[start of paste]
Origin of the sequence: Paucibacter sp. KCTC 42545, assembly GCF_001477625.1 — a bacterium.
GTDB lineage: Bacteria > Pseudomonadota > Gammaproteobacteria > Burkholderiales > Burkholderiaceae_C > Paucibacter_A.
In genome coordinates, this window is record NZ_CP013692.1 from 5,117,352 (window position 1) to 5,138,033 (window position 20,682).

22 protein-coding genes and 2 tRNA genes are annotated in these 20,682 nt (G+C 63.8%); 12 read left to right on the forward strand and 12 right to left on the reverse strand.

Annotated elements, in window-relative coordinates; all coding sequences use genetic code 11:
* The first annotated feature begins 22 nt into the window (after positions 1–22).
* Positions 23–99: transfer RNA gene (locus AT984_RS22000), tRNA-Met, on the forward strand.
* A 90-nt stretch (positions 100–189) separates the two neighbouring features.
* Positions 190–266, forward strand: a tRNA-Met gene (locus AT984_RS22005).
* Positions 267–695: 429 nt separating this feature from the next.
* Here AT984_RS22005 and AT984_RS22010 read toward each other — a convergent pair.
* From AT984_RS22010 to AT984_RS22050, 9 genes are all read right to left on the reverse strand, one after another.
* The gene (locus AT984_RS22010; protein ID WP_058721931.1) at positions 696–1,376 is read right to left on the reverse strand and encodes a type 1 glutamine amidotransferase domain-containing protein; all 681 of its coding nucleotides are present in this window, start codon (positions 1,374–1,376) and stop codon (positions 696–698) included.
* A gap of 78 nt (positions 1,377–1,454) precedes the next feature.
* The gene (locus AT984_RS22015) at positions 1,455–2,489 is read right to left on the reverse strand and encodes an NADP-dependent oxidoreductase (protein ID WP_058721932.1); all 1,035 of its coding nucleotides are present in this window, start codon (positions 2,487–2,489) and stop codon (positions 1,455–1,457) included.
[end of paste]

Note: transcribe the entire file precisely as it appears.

Origin of the sequence: Paucibacter sp. KCTC 42545, assembly GCF_001477625.1 — a bacterium.
GTDB lineage: Bacteria > Pseudomonadota > Gammaproteobacteria > Burkholderiales > Burkholderiaceae_C > Paucibacter_A.
In genome coordinates, this window is record NZ_CP013692.1 from 5,117,352 (window position 1) to 5,138,033 (window position 20,682).

22 protein-coding genes and 2 tRNA genes are annotated in these 20,682 nt (G+C 63.8%); 12 read left to right on the forward strand and 12 right to left on the reverse strand.

Annotated elements, in window-relative coordinates; all coding sequences use genetic code 11:
* The first annotated feature begins 22 nt into the window (after positions 1–22).
* Positions 23–99: transfer RNA gene (locus AT984_RS22000), tRNA-Met, on the forward strand.
* A 90-nt stretch (positions 100–189) separates the two neighbouring features.
* Positions 190–266, forward strand: a tRNA-Met gene (locus AT984_RS22005).
* Positions 267–695: 429 nt separating this feature from the next.
* Here AT984_RS22005 and AT984_RS22010 read toward each other — a convergent pair.
* From AT984_RS22010 to AT984_RS22050, 9 genes are all read right to left on the reverse strand, one after another.
* The gene (locus AT984_RS22010; protein ID WP_058721931.1) at positions 696–1,376 is read right to left on the reverse strand and encodes a type 1 glutamine amidotransferase domain-containing protein; all 681 of its coding nucleotides are present in this window, start codon (positions 1,374–1,376) and stop codon (positions 696–698) included.
* A gap of 78 nt (positions 1,377–1,454) precedes the next feature.
* The gene (locus AT984_RS22015) at positions 1,455–2,489 is read right to left on the reverse strand and encodes an NADP-dependent oxidoreductase (protein ID WP_058721932.1); all 1,035 of its coding nucleotides are present in this window, start codon (positions 2,487–2,489) and stop codon (positions 1,455–1,457) included.